Poppy seeds

When we mourn, we mourn silently
Our heads dropped
Hands clasped together, behind out backs

Jack had fallen where he stood, gun in hand, pointed limply at the enemy that shot him
We stayed behind the trenches and watched how each bullet poked holes through him
As if he was a piece of paper, sliced open by the teeth of dogs
The shooting had ceased after a while
The blood remaining in his body soaked through into the ground
We buried him where he had stood, where he had fallen
Dug up a hole and lowered his previously decaying body into it
He was finally at peace
I stared into his eyes, dead of any light as we shoveled wet mud onto him

Over and over and over again we did this to our comrades

Buried them where they stood
Buried them where they fell
But we never found any of them again
We had already moved past their makeshift graves
Powered by the need to defeat the “enemy”
Who had hurled bombs our way, pieces of shrapnel exploding into the terrain behind us

By the time the war had finally finished
By the time we returned to each respective grave
We couldn’t find them
Their limbs lay dispersed from their body
Like poppy seeds
Scattered across no mans land
So, we left their parts on foreign soil and powered forward

When we mourn, we mourn silently
We mourn at an empty grave, an empty tomb
Matured poppies alive on the surface of our hearts
Hands clasped behind our backs
Reading a muted prayer to God for us to find them


When God happens

When God happens we are left with a myriad of excuses escaping mouths without mourning. People grieving for their loved ones hidden under lands covered in sand and sweat. Soldiers running from point A to B without remembering that their actions amount to very little, but the construction of loathing within a new generations mind. New excuses are made. Filled with the hatred of the young, fueled by the hatred of the old. Fear is so easily mistaken for bravery.

New soldiers arrive. Eager to destroy others without the true realisation they are killing people. Not just the men that the bullets that are used to tear through the flesh but the children of these men. The wives and mothers of these men. The friends of these men. When they kill one, they kill many.

They kill so many.



I never fully understood why there were men who were homeless on the street that had fought in wars. I didn’t understand it because I thought “these people are probably more skilled than I am. They should be able to get a job.” As a child walking by, I would dig into my pockets and give them everything I had. Granted, I only had pennies. Very little. But I had figured, as a child, that giving them my little everything was much better than giving them absolutely nothing. And I had understood that I didn’t really need sweets from a shop. If I really wanted something, I could always get it another day.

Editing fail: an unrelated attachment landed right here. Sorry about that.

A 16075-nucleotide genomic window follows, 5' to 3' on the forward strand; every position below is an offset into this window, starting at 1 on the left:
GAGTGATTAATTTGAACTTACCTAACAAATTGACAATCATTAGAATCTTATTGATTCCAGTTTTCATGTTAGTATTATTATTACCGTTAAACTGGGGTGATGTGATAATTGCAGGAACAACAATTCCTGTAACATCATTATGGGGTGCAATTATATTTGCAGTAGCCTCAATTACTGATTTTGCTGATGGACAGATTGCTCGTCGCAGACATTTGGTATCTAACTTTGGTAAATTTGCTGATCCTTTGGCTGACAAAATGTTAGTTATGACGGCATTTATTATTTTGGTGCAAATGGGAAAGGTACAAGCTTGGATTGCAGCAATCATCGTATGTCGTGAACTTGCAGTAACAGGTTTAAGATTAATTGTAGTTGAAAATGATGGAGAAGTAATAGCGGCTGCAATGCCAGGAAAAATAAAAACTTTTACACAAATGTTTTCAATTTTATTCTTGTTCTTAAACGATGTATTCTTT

But yeah, I never really understood why these ex-soldiers could never get a job. I almost still don’t understand it. Though, I do want to and I definitely try to.

And I figure, it may be because of all the trauma they have been through. I can hardly keep going with the childhood trauma that weighs heavily on my mind from time to time. Just imagining all the events that they may have witnessed makes me understand why. Because they were able to understand the difference between right and wrong. There was no confusion. And things like that, effect grown-ups more than they do children, in my opinion.

But I still can’t completely understand it. It can’t be just because of trauma, can it? Or maybe it can? Maybe it’s the lack of skills? Maybe it’s the hard job market out there? But like I said, they seem skilled to me. But I could possibly type it into google and find out. But meh, these are just thoughts which are bouncing deep in my head upon waking from a dream about the military and torture and blah, blah, blah.

I notice that this may be coming off insensitive and I generally hate being insensitive. But I do wonder, sometimes. Because if I knew fully what it was, maybe I could help them. Because they’re really nice people. Well, the guy I talked to anyway. The guy on the street, that was an ex-soldier, which had fought in a war, was a passionate speaker. About what, you ask? I’m not sure anymore. I was a kid and my mother would always shoo me along once I stopped. But he seemed very friendly, very well driven. That’s why I find it unfair he could never find a job. Because he’s seemed amazing. And someone told me while interviewing for a gliding scholarship, that sometimes sheer passion can be an appropriate substitute for experience.

Hm, I should also probably mention I started reading Slaughterhouse-Five as well. Just to give a little bit more context to my spiralling thoughts about war and soldiers.

At the end of the day, they should be helped. By who? By everyone. Any little will help. Any type of change which will benefit them and can, sometimes, be enough.

I’m not very good at ending these things but yeah…

Nakedstreetkid out! 🙂 x